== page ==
Jackpot of the Plains

My unsentimental education in the wheeler-dealer ways of the most American of Texas cities.
Photograph by Jeff Wilson

“This is a land flip.”

Early in my legal career, these words were spoken to me by an ordained Methodist minister. At the time, this young minister-turned-lawyer and I were associates in the Dallas office of Akin, Gump, Strauss, Hauer & Feld, that juggernaut of corporate law and per-partner profits co-founded by Texas überlawyer Bob Strauss. Land flip? It didn’t sound right to me, a piece of land changing hands six times in two hours with the price increasing on each sale. But the minister was casual as he explained the deal. Apparently this was how things worked in Dallas.

I’d graduated with honors from Duke Law School, passed the bar exam, and didn’t know squat about law, business, Texas, or the ways of men and money. The years 1983 to 1988 were my education, my diploma conferred at decade’s end in the form of an FBI hip-check.

If the Dallas TV show began as a cartoon version of the real Dallas, by the time I arrived the city seemed fixed on living up to the cartoon. The program had demonstrated that excess and villainy not only were fun but could be extremely lucrative as well. People seemed to be auditioning for the show, at least in their minds, emulating J.R. and all the rest of the gang, whose heroics consisted not of fighting off Comanche, curing disease, or crusading for truth and justice but of doing deals and making money. Ayn Rand’s mythical capitalist hero came to life on our TV screens every Friday night.

At the time, I thought this all might simply be a question of style, of a kid from North Carolina needing to acclimate himself to Dallas’s culture of hedonistic capitalism. “Who’s the richest man in North Carolina?” someone asked me shortly after I arrived in Dallas. Not only did I not know, the question had never occurred to me. In mostly rural N.C., the few people who had any money—the local Coca-Cola bottler, say, or the owner of the oil distributorship in town—took pains not to advertise their wealth. If I instinctively distrusted this wheeling-dealing culture I’d landed in the middle of, I distrusted my distrust even more. Maybe I was naive. Maybe I just didn’t know enough. Imagine Opie from Mayberry stumbling onto the set of Dallas, and you get the idea.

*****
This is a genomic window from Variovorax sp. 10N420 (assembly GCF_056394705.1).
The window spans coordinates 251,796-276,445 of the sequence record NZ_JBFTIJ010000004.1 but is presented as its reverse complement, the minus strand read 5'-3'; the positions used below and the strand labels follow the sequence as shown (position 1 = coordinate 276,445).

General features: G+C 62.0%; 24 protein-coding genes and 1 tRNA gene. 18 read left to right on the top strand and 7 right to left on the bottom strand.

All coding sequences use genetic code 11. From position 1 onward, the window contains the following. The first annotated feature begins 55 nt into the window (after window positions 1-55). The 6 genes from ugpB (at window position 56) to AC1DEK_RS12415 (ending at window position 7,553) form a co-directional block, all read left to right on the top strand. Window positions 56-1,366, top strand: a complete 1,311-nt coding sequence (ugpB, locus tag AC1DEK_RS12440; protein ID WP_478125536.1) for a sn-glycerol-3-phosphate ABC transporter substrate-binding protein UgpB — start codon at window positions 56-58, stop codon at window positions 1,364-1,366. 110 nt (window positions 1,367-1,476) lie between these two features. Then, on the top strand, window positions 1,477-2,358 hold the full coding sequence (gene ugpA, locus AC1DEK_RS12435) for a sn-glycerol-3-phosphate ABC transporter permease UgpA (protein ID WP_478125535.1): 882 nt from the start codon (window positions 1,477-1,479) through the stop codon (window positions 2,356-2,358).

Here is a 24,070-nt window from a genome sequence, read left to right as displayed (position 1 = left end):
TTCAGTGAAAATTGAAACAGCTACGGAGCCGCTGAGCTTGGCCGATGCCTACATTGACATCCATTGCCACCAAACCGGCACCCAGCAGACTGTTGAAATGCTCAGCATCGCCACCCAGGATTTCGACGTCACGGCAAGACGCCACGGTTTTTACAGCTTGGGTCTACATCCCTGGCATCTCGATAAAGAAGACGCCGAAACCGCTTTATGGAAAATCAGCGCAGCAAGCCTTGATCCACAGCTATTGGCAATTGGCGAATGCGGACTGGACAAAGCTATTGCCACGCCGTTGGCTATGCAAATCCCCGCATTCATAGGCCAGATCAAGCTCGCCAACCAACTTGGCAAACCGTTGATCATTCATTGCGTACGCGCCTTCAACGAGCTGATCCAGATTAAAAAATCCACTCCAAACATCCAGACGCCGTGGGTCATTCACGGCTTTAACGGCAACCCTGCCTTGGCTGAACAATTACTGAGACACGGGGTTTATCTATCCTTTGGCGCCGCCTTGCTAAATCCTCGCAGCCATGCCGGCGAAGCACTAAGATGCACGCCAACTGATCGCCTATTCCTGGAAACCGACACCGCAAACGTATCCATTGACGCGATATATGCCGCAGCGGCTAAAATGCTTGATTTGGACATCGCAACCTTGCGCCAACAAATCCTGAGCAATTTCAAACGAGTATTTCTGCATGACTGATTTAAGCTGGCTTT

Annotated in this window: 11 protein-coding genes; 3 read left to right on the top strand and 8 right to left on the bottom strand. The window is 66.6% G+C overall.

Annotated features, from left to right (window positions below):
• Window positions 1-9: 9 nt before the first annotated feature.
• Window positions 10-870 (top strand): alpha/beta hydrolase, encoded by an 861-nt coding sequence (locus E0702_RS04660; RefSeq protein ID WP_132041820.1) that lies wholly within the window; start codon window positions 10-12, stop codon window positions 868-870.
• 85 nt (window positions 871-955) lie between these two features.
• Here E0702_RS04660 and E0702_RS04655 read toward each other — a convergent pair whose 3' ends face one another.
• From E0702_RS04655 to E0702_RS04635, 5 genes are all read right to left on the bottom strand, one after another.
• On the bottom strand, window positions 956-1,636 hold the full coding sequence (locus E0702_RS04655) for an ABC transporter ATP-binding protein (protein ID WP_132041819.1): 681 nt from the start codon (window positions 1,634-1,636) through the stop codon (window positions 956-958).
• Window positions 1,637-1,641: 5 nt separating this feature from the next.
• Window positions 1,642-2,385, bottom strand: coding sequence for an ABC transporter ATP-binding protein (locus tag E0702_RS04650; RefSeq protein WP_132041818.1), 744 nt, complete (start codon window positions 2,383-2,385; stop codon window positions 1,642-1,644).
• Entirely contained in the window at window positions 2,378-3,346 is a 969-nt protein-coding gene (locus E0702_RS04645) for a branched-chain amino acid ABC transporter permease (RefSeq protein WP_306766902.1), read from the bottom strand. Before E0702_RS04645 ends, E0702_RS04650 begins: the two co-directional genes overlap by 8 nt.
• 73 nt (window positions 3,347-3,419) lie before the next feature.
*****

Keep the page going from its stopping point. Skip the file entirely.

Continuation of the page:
One of my fellow associates, a smirking, nightclubbing libertine, liked to wander into my office intoning his personal mantra, “Money-money-money-money-screw-screw-screw-screw.” Oil had crested at $35 a barrel, and a country song urged us to “drive 75 and freeze a Yankee.” Real estate was booming too, but more pertinent to our story was the passage, in 1982, of the Garn–St. Germain Depository Institutions Act, which opened the floodgates of easy money and easier profits for the savings and loan industry. Whereas S&L’s had previously been limited to issuing home mortgages at modest fixed rates, they could now, thanks to this landmark act of bipartisan deregulation, take in deposits at whatever rate of interest the market would bear and in turn lend out those deposits for

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